The penalty for disobedience may be in the form of a fine, forfeiture of property, imprisonment, death sentence, etc. Where the obedience to the law is enforced not by an individual action but by a command of the law in the form of punishment the statute is penal. A penalty can be imposed only when the letter of the law says so unambiguously and any doubt has to be resolved in
    favor of the alleged offender.
  8. Taxing Statute
    According to Lord Halsbury and Lord Simonds stated, "The subject is not to be taxed without clear words for that purpose; and also that every Act of Parliament must be read according to the natural construction of its words."

    A taxing statute is one that imposes taxes on income or certain other kinds of transactions. It may be in the form of income tax, wealth tax, sales tax, gifts tax, etc. It is a source of revenue generation for the state. The money so collected is utilized for the welfare of the people. Tax can be levied only when a statute unequivocally so provides by using express language to that effect and any doubts are resolved in favor of the assessee.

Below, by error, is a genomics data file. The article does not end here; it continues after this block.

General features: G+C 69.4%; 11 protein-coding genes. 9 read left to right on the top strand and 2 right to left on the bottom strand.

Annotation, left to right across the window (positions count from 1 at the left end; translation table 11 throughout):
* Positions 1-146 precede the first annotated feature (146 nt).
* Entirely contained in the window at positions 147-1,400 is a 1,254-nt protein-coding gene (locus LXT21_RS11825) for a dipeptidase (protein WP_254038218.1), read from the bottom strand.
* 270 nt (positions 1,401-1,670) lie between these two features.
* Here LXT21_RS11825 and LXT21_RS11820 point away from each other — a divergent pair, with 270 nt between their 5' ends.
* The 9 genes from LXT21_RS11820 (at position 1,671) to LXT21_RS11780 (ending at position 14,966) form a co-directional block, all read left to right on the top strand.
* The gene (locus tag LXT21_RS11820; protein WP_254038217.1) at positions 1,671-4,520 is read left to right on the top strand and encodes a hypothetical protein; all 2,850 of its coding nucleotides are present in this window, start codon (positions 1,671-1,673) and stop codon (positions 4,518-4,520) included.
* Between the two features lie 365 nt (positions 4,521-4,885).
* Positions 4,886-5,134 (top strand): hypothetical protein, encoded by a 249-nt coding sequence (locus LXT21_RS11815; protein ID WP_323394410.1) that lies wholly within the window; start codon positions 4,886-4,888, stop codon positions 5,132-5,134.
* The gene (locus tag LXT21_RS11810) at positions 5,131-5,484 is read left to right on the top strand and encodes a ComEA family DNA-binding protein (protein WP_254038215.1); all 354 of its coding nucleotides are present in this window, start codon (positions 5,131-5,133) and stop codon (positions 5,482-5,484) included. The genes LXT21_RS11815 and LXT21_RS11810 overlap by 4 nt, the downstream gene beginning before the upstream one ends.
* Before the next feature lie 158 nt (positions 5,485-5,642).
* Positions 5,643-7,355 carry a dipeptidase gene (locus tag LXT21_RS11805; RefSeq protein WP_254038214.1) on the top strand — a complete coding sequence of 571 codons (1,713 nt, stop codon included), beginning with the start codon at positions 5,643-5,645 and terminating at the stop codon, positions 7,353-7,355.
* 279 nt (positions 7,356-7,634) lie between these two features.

9. Explanatory Statute.
    An explanatory statute is one that explains a law. In Keshavlal v. Mohanlal8, it was held that an explanatory statute is enacted with the view to supply an apparent omission or to clarify ambiguity as to the meaning of an expression used in the previous statute. An act enacted for the express purpose of explaining or clearing the doubts as to the meaning of a previous Act is an act of explanation or an explanatory statute. For instance, the Royal Mines Act, 1688 in Britain was passed to encourage the mining of certain base metals with Royal Mines act 1963 was enacted for a better explanation of the earlier act. The latter is an example of an explanatory statute.